Scientists at Harvard University have proposed a plan to re-introduce the woolly mammoth to its former natural habitat of the Siberian tundra. While there are currently no individual prehistoric pachyderms that would be used to populate this proposed Pleistocene Park, the researchers are looking at cloning the mammoths needed to pursue the project. That, and the project has a motive that one might not expect: They plan to help curb global warming with the re-introduction of the previously extinct species.

The Long Now Foundation’s "Revive & Restore" program is an effort to genetically reproduce endangered or recently extinct species, such as the black-footed ferret, the heath hen, and the passenger pigeon, and re-introduce them back into the habitats that they disappeared from. Their "Woolly Mammoth Revival" project would make use of recent advances in mammoth genetics to reproduce the 4,500-year gone megafauna creature.

The idea of cloning a mammoth is not new — many well-preserved specimens have been recovered from the Siberian permafrost over the last century, with the hopes of finding viable DNA being a goal for modern researchers. Currently, a research team from Russia’s Siberian Northeastern Federal University are trying to extract enough DNA from a recently found, particularly well-preserved individual mammoth carcass to map its genome, and if successful, the knowledge could be used to clone a new mammoth from scratch. Failing that, geneticist George Church has successfully spliced what is available of mammoth DNA onto an Asian elephant, reproducing the creature’s distinctive features that helped it survive in cooler climates.

The idea of using the mammoths to combat global warming comes from a project currently being conducted in Siberia, where researchers have set up a nature reserve with the goal of recreating an ecosystem from the last ice age. They used currently-existing animals that were present during the Pleistocene era, such as bison, ox and wild horses, to populate the reserve, and found that the animals had a measurable impact on the permafrost. They found that even when the air temperature was -40ºC (-40ºF), permafrost that was insulated by fresh snow was a much warmer -5ºC (23ºF). But in areas where the snow had been trampled down by animal hooves, the permafrost was a much colder -30ºC (-22ºF), as the compacted snow was less insulative.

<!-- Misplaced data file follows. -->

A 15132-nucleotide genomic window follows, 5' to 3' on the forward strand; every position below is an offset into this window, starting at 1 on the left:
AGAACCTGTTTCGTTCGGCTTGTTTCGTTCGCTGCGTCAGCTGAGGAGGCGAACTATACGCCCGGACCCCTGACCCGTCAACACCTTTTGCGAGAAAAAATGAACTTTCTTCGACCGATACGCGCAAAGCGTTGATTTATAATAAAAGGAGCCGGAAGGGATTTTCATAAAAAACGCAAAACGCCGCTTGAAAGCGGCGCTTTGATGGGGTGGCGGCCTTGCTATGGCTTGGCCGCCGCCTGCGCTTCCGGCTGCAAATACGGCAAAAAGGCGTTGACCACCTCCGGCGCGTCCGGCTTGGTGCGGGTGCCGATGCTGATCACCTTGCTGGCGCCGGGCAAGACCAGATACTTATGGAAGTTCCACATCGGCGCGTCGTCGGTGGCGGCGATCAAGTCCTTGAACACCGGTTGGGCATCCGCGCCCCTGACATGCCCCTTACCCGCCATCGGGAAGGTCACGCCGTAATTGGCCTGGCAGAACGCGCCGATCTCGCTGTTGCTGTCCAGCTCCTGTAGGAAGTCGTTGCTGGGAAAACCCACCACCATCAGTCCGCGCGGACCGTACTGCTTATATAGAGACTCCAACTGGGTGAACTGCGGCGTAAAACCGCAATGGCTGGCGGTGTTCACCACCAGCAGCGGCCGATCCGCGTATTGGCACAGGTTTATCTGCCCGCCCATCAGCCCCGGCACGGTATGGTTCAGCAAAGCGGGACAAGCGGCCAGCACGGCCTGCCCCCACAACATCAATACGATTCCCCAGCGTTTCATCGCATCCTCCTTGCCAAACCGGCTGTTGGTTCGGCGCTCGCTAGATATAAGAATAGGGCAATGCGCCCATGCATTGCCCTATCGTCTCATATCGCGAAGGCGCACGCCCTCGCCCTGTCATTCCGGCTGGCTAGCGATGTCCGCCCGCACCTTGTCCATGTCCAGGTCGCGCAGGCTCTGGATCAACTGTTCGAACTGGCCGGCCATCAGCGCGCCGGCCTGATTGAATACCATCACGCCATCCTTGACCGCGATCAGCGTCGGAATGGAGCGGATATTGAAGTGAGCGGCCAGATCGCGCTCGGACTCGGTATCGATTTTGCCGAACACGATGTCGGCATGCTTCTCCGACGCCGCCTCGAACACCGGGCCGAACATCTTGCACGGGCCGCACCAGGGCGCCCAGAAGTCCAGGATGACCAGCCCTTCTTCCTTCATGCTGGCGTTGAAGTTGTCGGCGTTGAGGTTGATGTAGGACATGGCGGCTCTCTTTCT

Long Now Foundation expects the presence of mammoths, whom have a much larger footprint, as it were, to help prevent the permafrost from melting, a state it is currently experiencing, as temperatures rise in the Arctic. The expectation is that the cooling preserved by the mammoths would help slow the outgassing of methane, a potent greenhouse gas trapped in Arctic permafrost that is currently escaping into the atmosphere as the ground thaws.